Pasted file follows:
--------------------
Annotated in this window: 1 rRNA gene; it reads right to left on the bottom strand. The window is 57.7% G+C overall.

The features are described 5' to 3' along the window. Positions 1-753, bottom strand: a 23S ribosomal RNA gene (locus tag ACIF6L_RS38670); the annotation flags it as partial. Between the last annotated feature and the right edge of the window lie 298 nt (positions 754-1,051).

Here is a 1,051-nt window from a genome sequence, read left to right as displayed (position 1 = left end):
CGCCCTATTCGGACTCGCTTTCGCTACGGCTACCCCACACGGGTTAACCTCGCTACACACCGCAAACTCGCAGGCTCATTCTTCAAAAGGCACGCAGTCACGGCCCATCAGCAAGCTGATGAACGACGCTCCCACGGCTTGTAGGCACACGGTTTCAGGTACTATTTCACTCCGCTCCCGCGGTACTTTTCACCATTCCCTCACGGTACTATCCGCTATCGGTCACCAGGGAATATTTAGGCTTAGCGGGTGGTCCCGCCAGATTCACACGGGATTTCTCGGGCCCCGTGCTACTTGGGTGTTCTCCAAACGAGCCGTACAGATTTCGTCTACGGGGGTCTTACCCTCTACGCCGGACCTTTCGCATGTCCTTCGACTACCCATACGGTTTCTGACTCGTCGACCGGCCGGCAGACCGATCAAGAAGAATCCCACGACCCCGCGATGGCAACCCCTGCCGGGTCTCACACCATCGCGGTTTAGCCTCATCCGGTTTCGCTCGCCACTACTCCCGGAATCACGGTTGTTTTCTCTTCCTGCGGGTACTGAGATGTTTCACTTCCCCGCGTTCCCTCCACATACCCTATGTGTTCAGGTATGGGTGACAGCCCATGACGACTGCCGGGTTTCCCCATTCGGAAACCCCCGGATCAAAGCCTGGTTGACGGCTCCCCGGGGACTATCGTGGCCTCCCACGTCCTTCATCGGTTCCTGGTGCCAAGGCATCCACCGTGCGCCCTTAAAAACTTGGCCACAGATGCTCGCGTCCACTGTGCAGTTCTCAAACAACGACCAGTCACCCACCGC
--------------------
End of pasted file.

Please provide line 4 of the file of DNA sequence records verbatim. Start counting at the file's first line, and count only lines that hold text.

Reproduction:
CGCCCTATTCGGACTCGCTTTCGCTACGGCTACCCCACACGGGTTAACCTCGCTACACACCGCAAACTCGCAGGCTCATTCTTCAAAAGGCACGCAGTCACGGCCCATCAGCAAGCTGATGAACGACGCTCCCACGGCTTGTAGGCACACGGTTTCAGGTACTATTTCACTCCGCTCCCGCGGTACTTTTCACCATTCCCTCACGGTACTATCCGCTATCGGTCACCAGGGAATATTTAGGCTTAGCGGGTGGTCCCGCCAGATTCACACGGGATTTCTCGGGCCCCGTGCTACTTGGGTGTTCTCCAAACGAGCCGTACAGATTTCGTCTACGGGGGTCTTACCCTCTACGCCGGACCTTTCGCATGTCCTTCGACTACCCATACGGTTTCTGACTCGTCGACCGGCCGGCAGACCGATCAAGAAGAATCCCACGACCCCGCGATGGCAACCCCTGCCGGGTCTCACACCATCGCGGTTTAGCCTCATCCGGTTTCGCTCGCCACTACTCCCGGAATCACGGTTGTTTTCTCTTCCTGCGGGTACTGAGATGTTTCACTTCCCCGCGTTCCCTCCACATACCCTATGTGTTCAGGTATGGGTGACAGCCCATGACGACTGCCGGGTTTCCCCATTCGGAAACCCCCGGATCAAAGCCTGGTTGACGGCTCCCCGGGGACTATCGTGGCCTCCCACGTCCTTCATCGGTTCCTGGTGCCAAGGCATCCACCGTGCGCCCTTAAAAACTTGGCCACAGATGCTCGCGTCCACTGTGCAGTTCTCAAACAACGACCAGTCACCCACCGC